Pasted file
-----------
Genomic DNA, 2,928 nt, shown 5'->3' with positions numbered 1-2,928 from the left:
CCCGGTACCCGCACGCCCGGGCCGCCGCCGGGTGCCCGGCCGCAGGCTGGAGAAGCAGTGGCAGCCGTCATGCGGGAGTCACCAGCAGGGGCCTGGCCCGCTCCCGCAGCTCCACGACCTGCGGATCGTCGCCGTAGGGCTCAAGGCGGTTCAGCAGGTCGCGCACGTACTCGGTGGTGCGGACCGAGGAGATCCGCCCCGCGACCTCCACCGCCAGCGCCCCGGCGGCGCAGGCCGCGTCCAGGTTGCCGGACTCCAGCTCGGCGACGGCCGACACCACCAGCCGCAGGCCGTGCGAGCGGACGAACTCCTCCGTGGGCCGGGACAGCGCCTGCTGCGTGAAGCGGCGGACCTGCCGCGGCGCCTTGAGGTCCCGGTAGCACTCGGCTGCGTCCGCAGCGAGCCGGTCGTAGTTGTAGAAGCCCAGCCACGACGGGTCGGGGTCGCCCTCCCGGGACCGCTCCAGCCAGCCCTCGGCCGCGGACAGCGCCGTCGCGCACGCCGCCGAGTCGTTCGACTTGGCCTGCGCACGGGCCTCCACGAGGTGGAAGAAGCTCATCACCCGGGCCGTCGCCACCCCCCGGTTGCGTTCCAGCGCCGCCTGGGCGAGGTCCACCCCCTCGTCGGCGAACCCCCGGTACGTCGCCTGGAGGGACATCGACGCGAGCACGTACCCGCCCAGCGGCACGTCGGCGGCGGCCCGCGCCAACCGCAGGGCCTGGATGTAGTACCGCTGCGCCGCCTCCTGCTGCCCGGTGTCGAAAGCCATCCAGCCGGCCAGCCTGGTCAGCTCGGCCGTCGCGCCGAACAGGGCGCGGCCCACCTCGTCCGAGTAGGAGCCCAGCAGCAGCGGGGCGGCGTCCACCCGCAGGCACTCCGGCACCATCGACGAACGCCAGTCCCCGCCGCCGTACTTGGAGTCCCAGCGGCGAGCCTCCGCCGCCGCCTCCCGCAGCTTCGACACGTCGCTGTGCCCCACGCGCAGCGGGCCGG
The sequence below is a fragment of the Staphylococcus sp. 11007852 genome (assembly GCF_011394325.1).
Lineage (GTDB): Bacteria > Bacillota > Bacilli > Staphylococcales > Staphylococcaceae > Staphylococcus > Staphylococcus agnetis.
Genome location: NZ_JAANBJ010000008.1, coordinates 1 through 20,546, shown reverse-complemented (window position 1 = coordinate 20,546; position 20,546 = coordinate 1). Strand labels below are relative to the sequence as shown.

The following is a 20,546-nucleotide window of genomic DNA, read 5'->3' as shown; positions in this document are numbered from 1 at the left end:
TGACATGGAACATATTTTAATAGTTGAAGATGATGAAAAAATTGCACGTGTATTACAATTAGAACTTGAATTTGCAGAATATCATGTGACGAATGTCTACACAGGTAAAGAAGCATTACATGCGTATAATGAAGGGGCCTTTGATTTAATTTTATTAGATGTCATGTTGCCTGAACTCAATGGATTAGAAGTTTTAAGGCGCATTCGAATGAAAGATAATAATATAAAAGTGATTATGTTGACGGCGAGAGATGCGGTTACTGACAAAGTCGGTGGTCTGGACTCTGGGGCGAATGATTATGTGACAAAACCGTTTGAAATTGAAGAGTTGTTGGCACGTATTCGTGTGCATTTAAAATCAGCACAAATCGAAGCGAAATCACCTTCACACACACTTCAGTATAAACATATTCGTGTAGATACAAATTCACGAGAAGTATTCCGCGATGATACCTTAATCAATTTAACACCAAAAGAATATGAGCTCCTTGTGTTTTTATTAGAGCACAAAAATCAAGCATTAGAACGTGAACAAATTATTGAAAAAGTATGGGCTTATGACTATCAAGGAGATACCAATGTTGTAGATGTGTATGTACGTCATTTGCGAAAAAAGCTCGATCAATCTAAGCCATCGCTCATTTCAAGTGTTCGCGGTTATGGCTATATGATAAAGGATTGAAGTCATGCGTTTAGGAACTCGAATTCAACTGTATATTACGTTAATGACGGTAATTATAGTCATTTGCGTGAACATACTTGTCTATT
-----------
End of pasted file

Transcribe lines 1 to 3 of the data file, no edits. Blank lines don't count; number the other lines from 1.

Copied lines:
Genomic DNA, 2,928 nt, shown 5'->3' with positions numbered 1-2,928 from the left:
CCCGGTACCCGCACGCCCGGGCCGCCGCCGGGTGCCCGGCCGCAGGCTGGAGAAGCAGTGGCAGCCGTCATGCGGGAGTCACCAGCAGGGGCCTGGCCCGCTCCCGCAGCTCCACGACCTGCGGATCGTCGCCGTAGGGCTCAAGGCGGTTCAGCAGGTCGCGCACGTACTCGGTGGTGCGGACCGAGGAGATCCGCCCCGCGACCTCCACCGCCAGCGCCCCGGCGGCGCAGGCCGCGTCCAGGTTGCCGGACTCCAGCTCGGCGACGGCCGACACCACCAGCCGCAGGCCGTGCGAGCGGACGAACTCCTCCGTGGGCCGGGACAGCGCCTGCTGCGTGAAGCGGCGGACCTGCCGCGGCGCCTTGAGGTCCCGGTAGCACTCGGCTGCGTCCGCAGCGAGCCGGTCGTAGTTGTAGAAGCCCAGCCACGACGGGTCGGGGTCGCCCTCCCGGGACCGCTCCAGCCAGCCCTCGGCCGCGGACAGCGCCGTCGCGCACGCCGCCGAGTCGTTCGACTTGGCCTGCGCACGGGCCTCCACGAGGTGGAAGAAGCTCATCACCCGGGCCGTCGCCACCCCCCGGTTGCGTTCCAGCGCCGCCTGGGCGAGGTCCACCCCCTCGTCGGCGAACCCCCGGTACGTCGCCTGGAGGGACATCGACGCGAGCACGTACCCGCCCAGCGGCACGTCGGCGGCGGCCCGCGCCAACCGCAGGGCCTGGATGTAGTACCGCTGCGCCGCCTCCTGCTGCCCGGTGTCGAAAGCCATCCAGCCGGCCAGCCTGGTCAGCTCGGCCGTCGCGCCGAACAGGGCGCGGCCCACCTCGTCCGAGTAGGAGCCCAGCAGCAGCGGGGCGGCGTCCACCCGCAGGCACTCCGGCACCATCGACGAACGCCAGTCCCCGCCGCCGTACTTGGAGTCCCAGCGGCGAGCCTCCGCCGCCGCCTCCCGCAGCTTCGACACGTCGCTGTGCCCCACGCGCAGCGGGCCGG
The sequence below is a fragment of the Staphylococcus sp. 11007852 genome (assembly GCF_011394325.1).